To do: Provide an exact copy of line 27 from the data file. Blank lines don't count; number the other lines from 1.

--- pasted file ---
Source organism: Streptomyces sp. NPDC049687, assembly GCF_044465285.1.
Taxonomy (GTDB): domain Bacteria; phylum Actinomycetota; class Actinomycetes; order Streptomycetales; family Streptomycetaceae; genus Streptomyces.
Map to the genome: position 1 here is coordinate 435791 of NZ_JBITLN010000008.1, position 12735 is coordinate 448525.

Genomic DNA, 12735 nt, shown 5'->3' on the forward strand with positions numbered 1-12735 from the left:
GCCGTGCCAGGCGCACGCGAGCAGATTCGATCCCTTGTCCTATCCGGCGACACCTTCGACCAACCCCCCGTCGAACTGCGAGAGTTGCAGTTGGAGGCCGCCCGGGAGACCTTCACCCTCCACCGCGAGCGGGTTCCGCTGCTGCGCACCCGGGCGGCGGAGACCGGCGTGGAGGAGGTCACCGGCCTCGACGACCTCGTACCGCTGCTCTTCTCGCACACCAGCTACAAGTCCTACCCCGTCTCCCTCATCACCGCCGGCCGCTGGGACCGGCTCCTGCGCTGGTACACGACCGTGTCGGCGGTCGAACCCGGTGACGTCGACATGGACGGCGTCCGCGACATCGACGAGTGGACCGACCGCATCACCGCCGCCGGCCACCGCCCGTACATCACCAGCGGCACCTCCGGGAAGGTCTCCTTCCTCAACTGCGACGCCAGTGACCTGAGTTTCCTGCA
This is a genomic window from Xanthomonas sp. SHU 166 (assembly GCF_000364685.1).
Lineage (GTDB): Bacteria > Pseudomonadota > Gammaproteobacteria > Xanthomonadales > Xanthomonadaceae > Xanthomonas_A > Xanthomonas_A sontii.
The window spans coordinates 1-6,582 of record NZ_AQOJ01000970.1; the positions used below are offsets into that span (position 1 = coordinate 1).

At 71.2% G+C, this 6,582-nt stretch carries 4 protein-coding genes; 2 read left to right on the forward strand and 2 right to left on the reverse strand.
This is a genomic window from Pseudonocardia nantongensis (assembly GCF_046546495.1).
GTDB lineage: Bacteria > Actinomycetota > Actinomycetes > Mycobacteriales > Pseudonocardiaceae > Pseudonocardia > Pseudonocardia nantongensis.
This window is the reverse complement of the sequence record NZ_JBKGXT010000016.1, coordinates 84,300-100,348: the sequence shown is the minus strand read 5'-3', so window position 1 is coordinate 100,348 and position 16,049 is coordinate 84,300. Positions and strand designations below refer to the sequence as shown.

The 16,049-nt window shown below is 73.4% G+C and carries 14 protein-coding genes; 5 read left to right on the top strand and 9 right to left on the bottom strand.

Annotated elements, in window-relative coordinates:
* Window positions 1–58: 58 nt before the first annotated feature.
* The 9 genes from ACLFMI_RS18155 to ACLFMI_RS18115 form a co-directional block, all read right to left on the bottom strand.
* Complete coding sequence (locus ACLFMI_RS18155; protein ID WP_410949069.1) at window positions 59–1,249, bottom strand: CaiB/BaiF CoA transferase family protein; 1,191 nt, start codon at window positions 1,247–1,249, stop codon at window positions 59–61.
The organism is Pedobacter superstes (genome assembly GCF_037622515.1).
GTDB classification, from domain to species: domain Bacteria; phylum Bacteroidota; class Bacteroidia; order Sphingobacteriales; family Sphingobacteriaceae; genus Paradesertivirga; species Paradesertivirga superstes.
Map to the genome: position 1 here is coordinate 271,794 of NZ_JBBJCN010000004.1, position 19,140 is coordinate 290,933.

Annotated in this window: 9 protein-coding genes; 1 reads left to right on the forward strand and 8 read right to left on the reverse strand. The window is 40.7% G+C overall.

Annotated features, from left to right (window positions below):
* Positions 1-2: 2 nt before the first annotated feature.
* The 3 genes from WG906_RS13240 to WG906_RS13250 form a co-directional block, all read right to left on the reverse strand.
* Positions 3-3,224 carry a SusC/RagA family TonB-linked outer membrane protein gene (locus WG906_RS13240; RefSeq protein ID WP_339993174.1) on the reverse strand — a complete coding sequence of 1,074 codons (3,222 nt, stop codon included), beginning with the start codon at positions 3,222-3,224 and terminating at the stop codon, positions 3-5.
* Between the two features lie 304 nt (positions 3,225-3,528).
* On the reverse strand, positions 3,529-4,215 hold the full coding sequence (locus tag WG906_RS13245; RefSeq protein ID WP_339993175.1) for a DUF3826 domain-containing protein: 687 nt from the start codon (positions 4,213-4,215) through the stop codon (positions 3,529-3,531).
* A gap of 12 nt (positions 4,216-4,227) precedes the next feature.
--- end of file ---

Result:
* On the reverse strand, positions 3,529-4,215 hold the full coding sequence (locus tag WG906_RS13245; RefSeq protein ID WP_339993175.1) for a DUF3826 domain-containing protein: 687 nt from the start codon (positions 4,213-4,215) through the stop codon (positions 3,529-3,531).